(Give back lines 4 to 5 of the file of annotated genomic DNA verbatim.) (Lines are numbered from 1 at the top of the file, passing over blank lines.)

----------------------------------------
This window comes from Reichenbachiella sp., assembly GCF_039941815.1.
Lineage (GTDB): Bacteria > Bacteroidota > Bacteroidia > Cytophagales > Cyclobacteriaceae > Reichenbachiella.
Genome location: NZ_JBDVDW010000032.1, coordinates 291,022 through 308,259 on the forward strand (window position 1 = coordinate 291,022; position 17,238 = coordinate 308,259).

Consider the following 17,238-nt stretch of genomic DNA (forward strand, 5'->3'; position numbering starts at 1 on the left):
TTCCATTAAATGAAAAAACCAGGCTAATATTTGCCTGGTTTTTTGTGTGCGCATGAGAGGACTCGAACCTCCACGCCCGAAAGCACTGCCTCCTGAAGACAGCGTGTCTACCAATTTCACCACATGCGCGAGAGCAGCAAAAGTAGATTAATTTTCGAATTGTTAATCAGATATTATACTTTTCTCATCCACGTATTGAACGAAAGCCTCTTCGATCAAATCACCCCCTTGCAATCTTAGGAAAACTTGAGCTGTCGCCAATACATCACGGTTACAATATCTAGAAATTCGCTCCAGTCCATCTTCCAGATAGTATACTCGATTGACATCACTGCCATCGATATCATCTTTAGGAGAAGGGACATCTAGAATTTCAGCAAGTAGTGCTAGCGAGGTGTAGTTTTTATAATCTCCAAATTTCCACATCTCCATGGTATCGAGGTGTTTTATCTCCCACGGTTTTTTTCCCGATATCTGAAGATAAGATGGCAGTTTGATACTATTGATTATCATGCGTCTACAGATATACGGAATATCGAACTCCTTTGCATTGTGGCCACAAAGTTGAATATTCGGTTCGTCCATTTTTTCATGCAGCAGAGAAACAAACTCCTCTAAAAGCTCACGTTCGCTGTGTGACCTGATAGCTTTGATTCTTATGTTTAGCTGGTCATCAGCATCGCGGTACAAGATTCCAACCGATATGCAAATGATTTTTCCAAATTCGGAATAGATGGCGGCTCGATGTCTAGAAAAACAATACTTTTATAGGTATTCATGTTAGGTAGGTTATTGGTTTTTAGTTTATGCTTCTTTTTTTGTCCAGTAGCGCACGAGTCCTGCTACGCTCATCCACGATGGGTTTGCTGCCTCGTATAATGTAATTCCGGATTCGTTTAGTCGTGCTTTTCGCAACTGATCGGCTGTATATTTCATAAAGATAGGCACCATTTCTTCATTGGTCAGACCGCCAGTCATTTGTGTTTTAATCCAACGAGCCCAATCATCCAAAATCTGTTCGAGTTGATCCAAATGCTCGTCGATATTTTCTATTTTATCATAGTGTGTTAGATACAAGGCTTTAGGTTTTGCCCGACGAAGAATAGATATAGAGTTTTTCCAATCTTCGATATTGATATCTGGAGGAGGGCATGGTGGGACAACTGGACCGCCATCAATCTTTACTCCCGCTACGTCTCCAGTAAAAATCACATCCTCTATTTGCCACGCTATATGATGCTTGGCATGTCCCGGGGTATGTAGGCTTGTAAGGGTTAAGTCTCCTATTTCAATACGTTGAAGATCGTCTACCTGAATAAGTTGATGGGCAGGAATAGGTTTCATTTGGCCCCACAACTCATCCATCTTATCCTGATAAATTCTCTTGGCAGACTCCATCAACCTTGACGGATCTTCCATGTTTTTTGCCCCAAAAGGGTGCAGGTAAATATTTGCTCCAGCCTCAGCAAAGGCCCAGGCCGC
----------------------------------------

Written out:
Consider the following 17,238-nt stretch of genomic DNA (forward strand, 5'->3'; position numbering starts at 1 on the left):
TTCCATTAAATGAAAAAACCAGGCTAATATTTGCCTGGTTTTTTGTGTGCGCATGAGAGGACTCGAACCTCCACGCCCGAAAGCACTGCCTCCTGAAGACAGCGTGTCTACCAATTTCACCACATGCGCGAGAGCAGCAAAAGTAGATTAATTTTCGAATTGTTAATCAGATATTATACTTTTCTCATCCACGTATTGAACGAAAGCCTCTTCGATCAAATCACCCCCTTGCAATCTTAGGAAAACTTGAGCTGTCGCCAATACATCACGGTTACAATATCTAGAAATTCGCTCCAGTCCATCTTCCAGATAGTATACTCGATTGACATCACTGCCATCGATATCATCTTTAGGAGAAGGGACATCTAGAATTTCAGCAAGTAGTGCTAGCGAGGTGTAGTTTTTATAATCTCCAAATTTCCACATCTCCATGGTATCGAGGTGTTTTATCTCCCACGGTTTTTTTCCCGATATCTGAAGATAAGATGGCAGTTTGATACTATTGATTATCATGCGTCTACAGATATACGGAATATCGAACTCCTTTGCATTGTGGCCACAAAGTTGAATATTCGGTTCGTCCATTTTTTCATGCAGCAGAGAAACAAACTCCTCTAAAAGCTCACGTTCGCTGTGTGACCTGATAGCTTTGATTCTTATGTTTAGCTGGTCATCAGCATCGCGGTACAAGATTCCAACCGATATGCAAATGATTTTTCCAAATTCGGAATAGATGGCGGCTCGATGTCTAGAAAAACAATACTTTTATAGGTATTCATGTTAGGTAGGTTATTGGTTTTTAGTTTATGCTTCTTTTTTTGTCCAGTAGCGCACGAGTCCTGCTACGCTCATCCACGATGGGTTTGCTGCCTCGTATAATGTAATTCCGGATTCGTTTAGTCGTGCTTTTCGCAACTGATCGGCTGTATATTTCATAAAGATAGGCACCATTTCTTCATTGGTCAGACCGCCAGTCATTTGTGTTTTAATCCAACGAGCCCAATCATCCAAAATCTGTTCGAGTTGATCCAAATGCTCGTCGATATTTTCTATTTTATCATAGTGTGTTAGATACAAGGCTTTAGGTTTTGCCCGACGAAGAATAGATATAGAGTTTTTCCAATCTTCGATATTGATATCTGGAGGAGGGCATGGTGGGACAACTGGACCGCCATCAATCTTTACTCCCGCTACGTCTCCAGTAAAAATCACATCCTCTATTTGCCACGCTATATGATGCTTGGCATGTCCCGGGGTATGTAGGCTTGTAAGGGTTAAGTCTCCTATTTCAATACGTTGAAGATCGTCTACCTGAATAAGTTGATGGGCAGGAATAGGTTTCATTTGGCCCCACAACTCATCCATCTTATCCTGATAAATTCTCTTGGCAGACTCCATCAACCTTGACGGATCTTCCATGTTTTTTGCCCCAAAAGGGTGCAGGTAAATATTTGCTCCAGCCTCAGCAAAGGCCCAGGCCGC